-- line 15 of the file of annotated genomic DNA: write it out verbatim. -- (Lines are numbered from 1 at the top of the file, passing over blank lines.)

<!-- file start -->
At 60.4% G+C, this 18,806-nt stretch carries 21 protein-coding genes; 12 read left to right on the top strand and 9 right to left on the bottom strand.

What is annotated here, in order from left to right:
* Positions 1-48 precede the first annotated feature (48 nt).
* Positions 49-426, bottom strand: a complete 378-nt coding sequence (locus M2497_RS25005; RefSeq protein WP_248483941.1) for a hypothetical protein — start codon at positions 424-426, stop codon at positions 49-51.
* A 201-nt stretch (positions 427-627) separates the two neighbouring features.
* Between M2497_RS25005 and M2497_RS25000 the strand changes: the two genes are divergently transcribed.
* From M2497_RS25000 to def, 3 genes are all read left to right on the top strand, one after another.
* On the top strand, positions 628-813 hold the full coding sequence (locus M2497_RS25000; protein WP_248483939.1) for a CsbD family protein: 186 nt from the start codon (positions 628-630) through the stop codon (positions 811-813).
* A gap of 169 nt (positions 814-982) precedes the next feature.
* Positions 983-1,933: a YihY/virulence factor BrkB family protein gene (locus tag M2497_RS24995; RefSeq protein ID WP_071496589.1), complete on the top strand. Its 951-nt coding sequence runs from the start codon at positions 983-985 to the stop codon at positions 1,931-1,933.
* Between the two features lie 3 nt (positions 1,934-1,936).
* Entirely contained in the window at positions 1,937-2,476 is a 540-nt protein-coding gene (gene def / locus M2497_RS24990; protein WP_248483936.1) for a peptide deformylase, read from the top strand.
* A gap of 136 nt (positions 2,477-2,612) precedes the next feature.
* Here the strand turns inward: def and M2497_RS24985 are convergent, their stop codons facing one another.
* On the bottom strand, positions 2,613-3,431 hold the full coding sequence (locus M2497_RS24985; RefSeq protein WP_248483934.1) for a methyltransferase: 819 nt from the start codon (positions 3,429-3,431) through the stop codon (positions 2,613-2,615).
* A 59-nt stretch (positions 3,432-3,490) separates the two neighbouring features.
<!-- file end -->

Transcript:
* On the bottom strand, positions 2,613-3,431 hold the full coding sequence (locus M2497_RS24985; RefSeq protein WP_248483934.1) for a methyltransferase: 819 nt from the start codon (positions 3,429-3,431) through the stop codon (positions 2,613-2,615).